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The Raven Cycle – Maggie Stiefvater

The Raven Cycle is one of those series that I felt pressured to read because of the amount of love the books get online. I found The Raven Boys a bit of an average read. It had it’s moments, but the tone and plot was always slightly odd. However, still I persisted – I mean, people LOVE these books, right? I had to be missing something. This idea pushed me through the next two entries in the series and unfortunately I still don’t fully get the crazy level of devotion people have to them. However, because of all my answered questions, as well as the amount of time I’ve now invested, I feel like I have to finish it all off by reading The Raven King, so that’s what I’ll do.


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Mistborn Trilogy – Brandon Sanderson

I read The Final Empire a few years ago back when I was at university and quite enjoyed it. The magic system was really original, the characters were interesting, the book got me with a twist about two thirds in, and I really loved the idea of the hero defeating the villain only to become one. I’ve had the second book for a while but haven’t been in the mood to read it yet. I’d definitely like to in the future though.


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The Grisha Trilogy – Leigh Bardugo

Originally, after finishing Shadow and Bone I had intended not to read anymore of this series. Mostly because the plot felt a little mediocre and I found the idea of Mal as Alina’s love interest extremely boring. However recently I’ve been thinking that I might finish the series after all. This is in large part due to the fact that I’d like to get a proper introduction to Nikolai (everyone seems to adore him) so that if I end up wanting to read King of Scars, I’ll be able to do so.  I also happen to be a fan of The Darkling as a villain so if I keep going, I’ll get some more development with him too.


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Poison Study Series – Maria V. Synder

I read Poison Study a long time ago now, we’re talking way back, when I was in mid high school. At the time it seemed like another series I didn’t think I would continue with. Like the Grisha books though, recently I’ve been seriously considering going back to it. It seems weird but I think that now, having gotten a bit older and read more widely, I’d enjoy the book a lot more than I first did. Guess the only way to find out is a re-read.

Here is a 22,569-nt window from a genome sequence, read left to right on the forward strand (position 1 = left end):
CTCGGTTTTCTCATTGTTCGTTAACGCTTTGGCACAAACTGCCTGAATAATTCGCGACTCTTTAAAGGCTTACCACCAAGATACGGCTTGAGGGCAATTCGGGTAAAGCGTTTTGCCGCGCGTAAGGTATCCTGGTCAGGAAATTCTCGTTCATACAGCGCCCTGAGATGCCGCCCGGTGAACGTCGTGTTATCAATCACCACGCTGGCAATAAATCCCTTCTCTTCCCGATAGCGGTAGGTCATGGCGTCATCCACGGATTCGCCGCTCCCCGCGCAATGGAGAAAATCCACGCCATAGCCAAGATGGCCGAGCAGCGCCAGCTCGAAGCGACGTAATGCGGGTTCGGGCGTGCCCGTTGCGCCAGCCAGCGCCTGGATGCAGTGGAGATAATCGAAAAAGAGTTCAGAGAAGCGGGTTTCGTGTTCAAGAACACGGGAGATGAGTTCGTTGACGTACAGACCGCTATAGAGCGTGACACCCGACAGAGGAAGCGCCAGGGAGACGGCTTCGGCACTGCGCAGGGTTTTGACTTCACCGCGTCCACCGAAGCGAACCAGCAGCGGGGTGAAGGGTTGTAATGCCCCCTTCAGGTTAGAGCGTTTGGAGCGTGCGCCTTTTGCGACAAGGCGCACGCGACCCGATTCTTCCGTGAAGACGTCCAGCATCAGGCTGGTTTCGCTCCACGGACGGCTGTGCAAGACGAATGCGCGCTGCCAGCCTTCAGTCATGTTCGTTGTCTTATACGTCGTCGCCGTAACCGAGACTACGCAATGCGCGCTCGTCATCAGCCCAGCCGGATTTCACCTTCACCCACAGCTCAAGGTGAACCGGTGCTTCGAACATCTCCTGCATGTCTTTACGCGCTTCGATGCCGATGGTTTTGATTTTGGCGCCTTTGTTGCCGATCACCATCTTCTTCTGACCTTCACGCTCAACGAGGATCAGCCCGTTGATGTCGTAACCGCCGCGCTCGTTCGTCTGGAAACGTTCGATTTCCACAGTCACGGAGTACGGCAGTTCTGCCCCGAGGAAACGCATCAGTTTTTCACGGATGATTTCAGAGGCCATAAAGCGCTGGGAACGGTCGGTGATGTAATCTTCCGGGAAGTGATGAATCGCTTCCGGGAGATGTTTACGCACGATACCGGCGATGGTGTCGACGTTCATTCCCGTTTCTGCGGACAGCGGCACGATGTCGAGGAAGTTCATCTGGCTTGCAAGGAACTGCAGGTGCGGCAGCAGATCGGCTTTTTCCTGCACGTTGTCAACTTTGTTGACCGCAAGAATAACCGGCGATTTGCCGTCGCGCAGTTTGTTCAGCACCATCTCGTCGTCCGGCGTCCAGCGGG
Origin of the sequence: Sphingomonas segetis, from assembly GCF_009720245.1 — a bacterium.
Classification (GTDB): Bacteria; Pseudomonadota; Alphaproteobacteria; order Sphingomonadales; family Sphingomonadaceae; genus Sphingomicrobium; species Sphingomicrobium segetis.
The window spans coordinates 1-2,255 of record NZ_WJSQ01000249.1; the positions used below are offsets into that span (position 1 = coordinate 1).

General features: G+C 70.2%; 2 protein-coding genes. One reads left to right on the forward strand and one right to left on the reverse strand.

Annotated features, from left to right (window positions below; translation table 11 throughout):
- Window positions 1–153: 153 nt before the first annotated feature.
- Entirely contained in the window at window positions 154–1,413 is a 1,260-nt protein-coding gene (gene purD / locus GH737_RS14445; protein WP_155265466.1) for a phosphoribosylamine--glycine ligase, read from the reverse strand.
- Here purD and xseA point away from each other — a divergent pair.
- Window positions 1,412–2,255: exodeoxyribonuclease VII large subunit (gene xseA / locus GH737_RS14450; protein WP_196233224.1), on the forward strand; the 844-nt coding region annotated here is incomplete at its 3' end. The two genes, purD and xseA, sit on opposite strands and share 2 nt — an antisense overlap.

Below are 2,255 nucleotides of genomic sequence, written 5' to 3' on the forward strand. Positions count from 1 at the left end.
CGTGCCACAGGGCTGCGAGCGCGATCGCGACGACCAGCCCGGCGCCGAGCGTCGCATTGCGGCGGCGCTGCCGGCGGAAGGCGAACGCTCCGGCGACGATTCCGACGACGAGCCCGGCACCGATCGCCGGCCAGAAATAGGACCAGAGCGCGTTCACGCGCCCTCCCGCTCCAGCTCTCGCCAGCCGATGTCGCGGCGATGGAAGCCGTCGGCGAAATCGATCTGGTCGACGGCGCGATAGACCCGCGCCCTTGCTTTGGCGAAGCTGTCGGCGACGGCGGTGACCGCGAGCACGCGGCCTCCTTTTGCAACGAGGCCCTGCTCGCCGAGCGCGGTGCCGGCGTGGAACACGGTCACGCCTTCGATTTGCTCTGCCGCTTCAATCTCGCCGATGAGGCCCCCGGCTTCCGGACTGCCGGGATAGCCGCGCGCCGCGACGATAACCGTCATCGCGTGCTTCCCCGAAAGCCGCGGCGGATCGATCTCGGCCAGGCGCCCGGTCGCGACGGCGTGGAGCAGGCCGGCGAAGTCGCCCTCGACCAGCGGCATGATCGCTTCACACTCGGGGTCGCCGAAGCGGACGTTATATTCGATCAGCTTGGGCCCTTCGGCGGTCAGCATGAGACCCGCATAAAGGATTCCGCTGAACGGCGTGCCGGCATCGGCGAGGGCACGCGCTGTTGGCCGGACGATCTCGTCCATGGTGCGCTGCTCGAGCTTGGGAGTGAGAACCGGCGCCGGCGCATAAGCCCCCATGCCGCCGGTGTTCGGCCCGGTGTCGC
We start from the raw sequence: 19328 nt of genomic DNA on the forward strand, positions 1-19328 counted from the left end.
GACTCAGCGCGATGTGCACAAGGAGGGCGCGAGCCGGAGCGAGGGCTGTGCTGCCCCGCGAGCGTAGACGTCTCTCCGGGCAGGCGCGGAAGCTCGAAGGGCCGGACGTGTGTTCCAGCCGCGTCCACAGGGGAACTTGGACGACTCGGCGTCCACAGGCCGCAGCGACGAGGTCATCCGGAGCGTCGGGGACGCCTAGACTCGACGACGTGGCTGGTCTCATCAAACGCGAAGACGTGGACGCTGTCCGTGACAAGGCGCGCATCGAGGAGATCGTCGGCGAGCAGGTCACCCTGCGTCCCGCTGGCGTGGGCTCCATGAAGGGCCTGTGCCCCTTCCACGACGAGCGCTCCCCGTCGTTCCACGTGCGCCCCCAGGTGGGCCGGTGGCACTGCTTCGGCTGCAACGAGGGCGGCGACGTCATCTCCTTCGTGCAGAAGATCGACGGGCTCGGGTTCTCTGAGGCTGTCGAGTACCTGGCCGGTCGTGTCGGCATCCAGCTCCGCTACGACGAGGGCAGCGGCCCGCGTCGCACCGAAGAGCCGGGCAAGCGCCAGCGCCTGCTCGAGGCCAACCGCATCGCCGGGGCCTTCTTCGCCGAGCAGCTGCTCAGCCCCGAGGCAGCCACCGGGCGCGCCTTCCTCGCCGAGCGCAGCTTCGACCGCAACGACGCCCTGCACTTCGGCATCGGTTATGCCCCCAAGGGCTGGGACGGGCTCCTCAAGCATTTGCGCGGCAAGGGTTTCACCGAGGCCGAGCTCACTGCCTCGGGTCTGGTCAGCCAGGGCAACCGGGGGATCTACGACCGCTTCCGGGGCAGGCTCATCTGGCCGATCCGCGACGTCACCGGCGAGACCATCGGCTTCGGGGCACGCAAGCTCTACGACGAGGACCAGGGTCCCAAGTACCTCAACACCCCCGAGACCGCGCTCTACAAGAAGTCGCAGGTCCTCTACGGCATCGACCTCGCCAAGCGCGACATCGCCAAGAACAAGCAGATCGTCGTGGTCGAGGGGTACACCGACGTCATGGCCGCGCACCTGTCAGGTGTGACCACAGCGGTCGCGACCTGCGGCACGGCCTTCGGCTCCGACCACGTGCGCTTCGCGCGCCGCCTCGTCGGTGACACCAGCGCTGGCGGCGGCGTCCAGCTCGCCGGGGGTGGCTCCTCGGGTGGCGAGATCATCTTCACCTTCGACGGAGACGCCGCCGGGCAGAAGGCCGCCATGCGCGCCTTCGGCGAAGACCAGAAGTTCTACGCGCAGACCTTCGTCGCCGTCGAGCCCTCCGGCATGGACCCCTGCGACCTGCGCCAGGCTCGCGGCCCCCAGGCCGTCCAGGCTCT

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Outlander Series – Diana Gabaldon

This is the first series on my list that isn’t actually complete yet, although it’s about eight books plus several novellas and spin offs in already. These are really long novels at around a thousand pages each so they do take a fair amount of time to get through, which means you really need to be in the mood. I took a break after reading Drums of Autumn as it wasn’t exactly my favourite in the series and I’ve heard that the next one, The Fiery Cross is the low point in the books before they very successfully pick up again. The motivation isn’t there right now, but it will be further down the line.


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A Song of Ice & Fire Series – George RR Martin

This is another series which is still many years off being finished and one in which each installment is extremely chunky, requiring motivation and concentration. When I began these a few years ago I read several very close together and burnt myself out a little about two hundred pages into A Feast for Crows. I’d like to go back to the series some day but not right now. However, considering the pace at which Martin writes, I can probably take as much time as I need.


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Red Sparrow Trilogy – Jason Matthews

I enjoyed the first book in this series a lot more than I thought I would when I read it a few months back (even with the constant references to Dominika’s clothing). I don’t read a lot of espionage or thrillers so it’s nice to have something different on occasion. After the end of book two, I’d like to continue on with the series and see where it leads.Divider